STAG Industrial hasn't had to put many of these up, reporting solid occupancy and renewal rates. Image source: Getty Images.
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STAG Industrial Inc(NYSE: STAG) released its second quarter financial and operating results on August 2, reporting another quarter of steady growth in funds from operations, acquired 1.4 million square feet of new space to lease, and sold off 634,000 square feet of non-core real estate assets.
STAG's business, acquiring industrial properties that it can lease to single tenants for long-term contracts, continues to generate strong returns, and this quarter was no different. Let's take a closer look.
Solid -- and growing -- asset base continues to pay
STAG's revenues increased 14% in the quarter to $60.2 million, and funds from operations -- a key measure of cash flows for REITs like STAG -- was $0.38 per share, up 5.6% from the year-ago period. The company reported a net loss of $(13.8) million in the quarter, but as with many other REITs, STAG has huge non-cash depreciation/amortization expenses tied to its capital acquisitions that impact its GAAP results.
STAG acquired five buildings in the quarter for $58.2 million, consisting of 1.4 million square feet, while selling off seven buildings consisting of 634,404 square feet for $17.8 million.Since the end of the quarter, the company has entered into contract or letter of intent to buy another 23 buildings for $284 million. These buildings would add another 5.7 billion square feet to the company's property base, and management expects all of these properties to close before year-end.
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Looking out even further, the company said it has a pipeline of 38 million square feet of property that it is actively pursuing, a total of 164 properties worth almost $1.85 billion.
STAG ended the quarter with a 94.9% occupancy rate, signed leases for 2.3 million square feet of its properties, with 922,000 of that retention of existing tenants. According to the release, it retained over 75% of its square footage up for renewal in the quarter, achieving an average of 5.8% cash rent increase, and a 9.9% rent change on a GAAP basis.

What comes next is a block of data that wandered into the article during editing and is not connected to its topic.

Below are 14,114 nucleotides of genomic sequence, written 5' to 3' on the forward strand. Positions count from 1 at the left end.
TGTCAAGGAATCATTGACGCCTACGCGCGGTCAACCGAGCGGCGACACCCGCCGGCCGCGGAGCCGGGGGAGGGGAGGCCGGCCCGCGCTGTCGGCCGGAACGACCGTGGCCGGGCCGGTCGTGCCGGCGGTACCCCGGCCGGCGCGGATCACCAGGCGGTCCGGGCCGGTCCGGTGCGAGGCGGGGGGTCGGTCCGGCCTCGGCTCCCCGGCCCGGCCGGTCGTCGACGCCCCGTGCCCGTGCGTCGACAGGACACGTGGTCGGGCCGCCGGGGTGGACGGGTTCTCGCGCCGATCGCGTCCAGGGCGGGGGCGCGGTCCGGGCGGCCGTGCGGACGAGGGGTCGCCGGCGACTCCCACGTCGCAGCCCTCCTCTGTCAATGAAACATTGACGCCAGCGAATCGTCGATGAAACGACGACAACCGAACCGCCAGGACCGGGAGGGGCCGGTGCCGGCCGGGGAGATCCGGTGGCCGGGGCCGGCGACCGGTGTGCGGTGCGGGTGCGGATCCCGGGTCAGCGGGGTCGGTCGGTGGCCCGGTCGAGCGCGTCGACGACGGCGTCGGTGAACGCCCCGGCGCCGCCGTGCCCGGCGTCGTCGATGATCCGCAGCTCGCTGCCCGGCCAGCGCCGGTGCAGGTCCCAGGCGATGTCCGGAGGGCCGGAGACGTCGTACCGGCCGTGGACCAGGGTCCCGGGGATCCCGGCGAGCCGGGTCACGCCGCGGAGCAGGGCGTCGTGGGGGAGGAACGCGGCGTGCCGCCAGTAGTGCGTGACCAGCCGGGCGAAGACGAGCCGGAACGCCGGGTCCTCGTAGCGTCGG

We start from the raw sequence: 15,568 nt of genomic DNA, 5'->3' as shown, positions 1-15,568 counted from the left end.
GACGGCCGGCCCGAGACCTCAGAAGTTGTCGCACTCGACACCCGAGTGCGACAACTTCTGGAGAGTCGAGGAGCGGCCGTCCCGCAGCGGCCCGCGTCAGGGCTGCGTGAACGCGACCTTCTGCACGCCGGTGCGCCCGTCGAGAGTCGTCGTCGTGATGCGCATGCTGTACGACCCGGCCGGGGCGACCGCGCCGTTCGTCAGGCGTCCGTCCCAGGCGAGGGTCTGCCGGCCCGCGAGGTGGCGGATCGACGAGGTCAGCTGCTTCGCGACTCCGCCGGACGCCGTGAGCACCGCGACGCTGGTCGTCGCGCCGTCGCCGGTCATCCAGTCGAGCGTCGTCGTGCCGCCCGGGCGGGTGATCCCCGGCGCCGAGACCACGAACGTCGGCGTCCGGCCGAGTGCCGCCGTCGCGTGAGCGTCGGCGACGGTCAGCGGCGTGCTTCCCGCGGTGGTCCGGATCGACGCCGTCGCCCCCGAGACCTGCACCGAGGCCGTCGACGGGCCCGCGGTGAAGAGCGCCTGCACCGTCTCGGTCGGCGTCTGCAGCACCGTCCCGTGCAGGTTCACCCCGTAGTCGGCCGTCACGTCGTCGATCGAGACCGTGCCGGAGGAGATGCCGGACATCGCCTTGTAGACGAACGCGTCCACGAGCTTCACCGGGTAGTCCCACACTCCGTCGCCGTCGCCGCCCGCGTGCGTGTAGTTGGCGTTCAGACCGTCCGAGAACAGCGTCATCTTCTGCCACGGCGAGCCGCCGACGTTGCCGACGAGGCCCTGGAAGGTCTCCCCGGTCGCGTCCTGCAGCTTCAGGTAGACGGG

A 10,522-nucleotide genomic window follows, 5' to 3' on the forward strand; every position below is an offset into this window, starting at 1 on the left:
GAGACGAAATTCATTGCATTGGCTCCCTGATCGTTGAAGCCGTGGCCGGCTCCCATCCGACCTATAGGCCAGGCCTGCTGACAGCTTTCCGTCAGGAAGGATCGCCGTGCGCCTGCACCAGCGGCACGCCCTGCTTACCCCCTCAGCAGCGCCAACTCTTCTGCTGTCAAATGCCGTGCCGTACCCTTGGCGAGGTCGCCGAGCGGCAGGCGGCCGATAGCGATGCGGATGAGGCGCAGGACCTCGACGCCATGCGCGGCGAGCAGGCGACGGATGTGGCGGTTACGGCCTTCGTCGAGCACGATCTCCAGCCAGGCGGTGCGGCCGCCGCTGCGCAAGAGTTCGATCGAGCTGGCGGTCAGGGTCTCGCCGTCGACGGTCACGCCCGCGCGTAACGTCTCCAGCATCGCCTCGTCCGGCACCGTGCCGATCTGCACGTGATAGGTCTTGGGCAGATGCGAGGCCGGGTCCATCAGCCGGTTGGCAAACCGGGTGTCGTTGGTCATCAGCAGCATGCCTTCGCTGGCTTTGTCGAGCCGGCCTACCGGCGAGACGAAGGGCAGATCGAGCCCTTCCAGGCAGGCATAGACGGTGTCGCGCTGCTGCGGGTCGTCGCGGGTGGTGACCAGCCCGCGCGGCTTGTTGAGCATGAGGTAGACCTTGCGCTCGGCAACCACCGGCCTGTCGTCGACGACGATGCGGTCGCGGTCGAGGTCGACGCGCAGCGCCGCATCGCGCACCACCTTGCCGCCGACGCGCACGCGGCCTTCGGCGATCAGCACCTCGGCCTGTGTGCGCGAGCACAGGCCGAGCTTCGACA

STAG also raised $76.1 million in cash during the quarter via stock sales under its "at the market" -- or ATM -- stock selling program, selling 3.2 million new shares. The company used these proceeds to pay down its revolving credit facility due to the quarter's acquisition activity. The company also announced that it would continue its same dividend, paying 11.5 cents per share monthly for the remainder of 2016. That works out to almost a 5.7% yield at recent share prices.
As a REIT, STAG must pay out a significant portion of its cash flows to shareholders, which means that a lot of its acquisitions will continue to be paid for with debt and stock sales. This past quarter was no exception, as the company issued another 3.2 million in shares that it will now have to add to the dividend mix. The good news is that STAG's management has proven adept at getting strong returns from each property that it buys and leases, and has stayed disciplined on the kinds of industrial properties that fit within its profile. And as the company reported, it already has a substantial number of properties lined up to buy before year-end, and a very deep pipeline of additional properties to target for the long-term.
Management is also convinced that the long-term prospects remain good, particularly with the continued growth of e-commerce driving demand for the kinds of large, geographically diverse, buildings that STAG continues to target. While there are certain to be speed bumps along the way, such as higher interest rates in coming years that could put a pinch on the company's growth rate down the road, the focused REIT continues to execute on its growth strategy. That's paid off for long-term investors in STAG so far.
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Jason Hall has no position in any stocks mentioned. The Motley Fool recommends Stag Industrial. Try any of our Foolish newsletter services free for 30 days. We Fools may not all hold the same opinions, but we all believe that considering a diverse range of insights makes us better investors. The Motley Fool has a disclosure policy.